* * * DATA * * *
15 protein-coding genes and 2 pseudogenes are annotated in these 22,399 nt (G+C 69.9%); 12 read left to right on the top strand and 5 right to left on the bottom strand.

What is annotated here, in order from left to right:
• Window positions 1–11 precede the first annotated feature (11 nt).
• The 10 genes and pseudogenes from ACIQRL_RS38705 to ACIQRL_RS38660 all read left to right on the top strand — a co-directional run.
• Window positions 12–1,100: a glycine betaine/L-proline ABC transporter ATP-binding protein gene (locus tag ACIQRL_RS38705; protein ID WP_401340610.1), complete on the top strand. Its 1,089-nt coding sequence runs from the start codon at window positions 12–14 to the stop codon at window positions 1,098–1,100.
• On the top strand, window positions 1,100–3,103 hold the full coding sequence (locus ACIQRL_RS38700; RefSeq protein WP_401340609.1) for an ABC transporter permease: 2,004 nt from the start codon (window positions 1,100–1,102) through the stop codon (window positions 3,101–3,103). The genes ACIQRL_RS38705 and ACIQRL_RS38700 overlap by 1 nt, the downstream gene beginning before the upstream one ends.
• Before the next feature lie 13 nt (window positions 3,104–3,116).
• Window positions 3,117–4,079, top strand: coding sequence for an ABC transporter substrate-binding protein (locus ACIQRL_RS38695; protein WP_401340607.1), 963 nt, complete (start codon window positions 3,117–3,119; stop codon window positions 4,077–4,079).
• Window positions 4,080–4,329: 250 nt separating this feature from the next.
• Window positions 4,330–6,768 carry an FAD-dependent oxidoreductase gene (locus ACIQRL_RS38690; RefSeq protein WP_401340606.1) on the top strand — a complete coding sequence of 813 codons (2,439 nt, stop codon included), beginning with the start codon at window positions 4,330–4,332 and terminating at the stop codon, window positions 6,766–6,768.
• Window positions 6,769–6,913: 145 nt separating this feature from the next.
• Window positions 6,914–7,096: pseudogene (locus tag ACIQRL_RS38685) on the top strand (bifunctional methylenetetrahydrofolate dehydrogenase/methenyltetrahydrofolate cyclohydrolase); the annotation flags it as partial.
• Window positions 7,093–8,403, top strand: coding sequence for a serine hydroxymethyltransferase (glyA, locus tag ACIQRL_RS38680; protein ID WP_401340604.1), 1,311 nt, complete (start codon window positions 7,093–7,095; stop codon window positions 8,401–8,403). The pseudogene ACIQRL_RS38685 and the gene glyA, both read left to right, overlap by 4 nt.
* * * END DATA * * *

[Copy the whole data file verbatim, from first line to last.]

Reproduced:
15 protein-coding genes and 2 pseudogenes are annotated in these 22,399 nt (G+C 69.9%); 12 read left to right on the top strand and 5 right to left on the bottom strand.

What is annotated here, in order from left to right:
• Window positions 1–11 precede the first annotated feature (11 nt).
• The 10 genes and pseudogenes from ACIQRL_RS38705 to ACIQRL_RS38660 all read left to right on the top strand — a co-directional run.
• Window positions 12–1,100: a glycine betaine/L-proline ABC transporter ATP-binding protein gene (locus tag ACIQRL_RS38705; protein ID WP_401340610.1), complete on the top strand. Its 1,089-nt coding sequence runs from the start codon at window positions 12–14 to the stop codon at window positions 1,098–1,100.
• On the top strand, window positions 1,100–3,103 hold the full coding sequence (locus ACIQRL_RS38700; RefSeq protein WP_401340609.1) for an ABC transporter permease: 2,004 nt from the start codon (window positions 1,100–1,102) through the stop codon (window positions 3,101–3,103). The genes ACIQRL_RS38705 and ACIQRL_RS38700 overlap by 1 nt, the downstream gene beginning before the upstream one ends.
• Before the next feature lie 13 nt (window positions 3,104–3,116).
• Window positions 3,117–4,079, top strand: coding sequence for an ABC transporter substrate-binding protein (locus ACIQRL_RS38695; protein WP_401340607.1), 963 nt, complete (start codon window positions 3,117–3,119; stop codon window positions 4,077–4,079).
• Window positions 4,080–4,329: 250 nt separating this feature from the next.
• Window positions 4,330–6,768 carry an FAD-dependent oxidoreductase gene (locus ACIQRL_RS38690; RefSeq protein WP_401340606.1) on the top strand — a complete coding sequence of 813 codons (2,439 nt, stop codon included), beginning with the start codon at window positions 4,330–4,332 and terminating at the stop codon, window positions 6,766–6,768.
• Window positions 6,769–6,913: 145 nt separating this feature from the next.
• Window positions 6,914–7,096: pseudogene (locus tag ACIQRL_RS38685) on the top strand (bifunctional methylenetetrahydrofolate dehydrogenase/methenyltetrahydrofolate cyclohydrolase); the annotation flags it as partial.
• Window positions 7,093–8,403, top strand: coding sequence for a serine hydroxymethyltransferase (glyA, locus tag ACIQRL_RS38680; protein ID WP_401340604.1), 1,311 nt, complete (start codon window positions 7,093–7,095; stop codon window positions 8,401–8,403). The pseudogene ACIQRL_RS38685 and the gene glyA, both read left to right, overlap by 4 nt.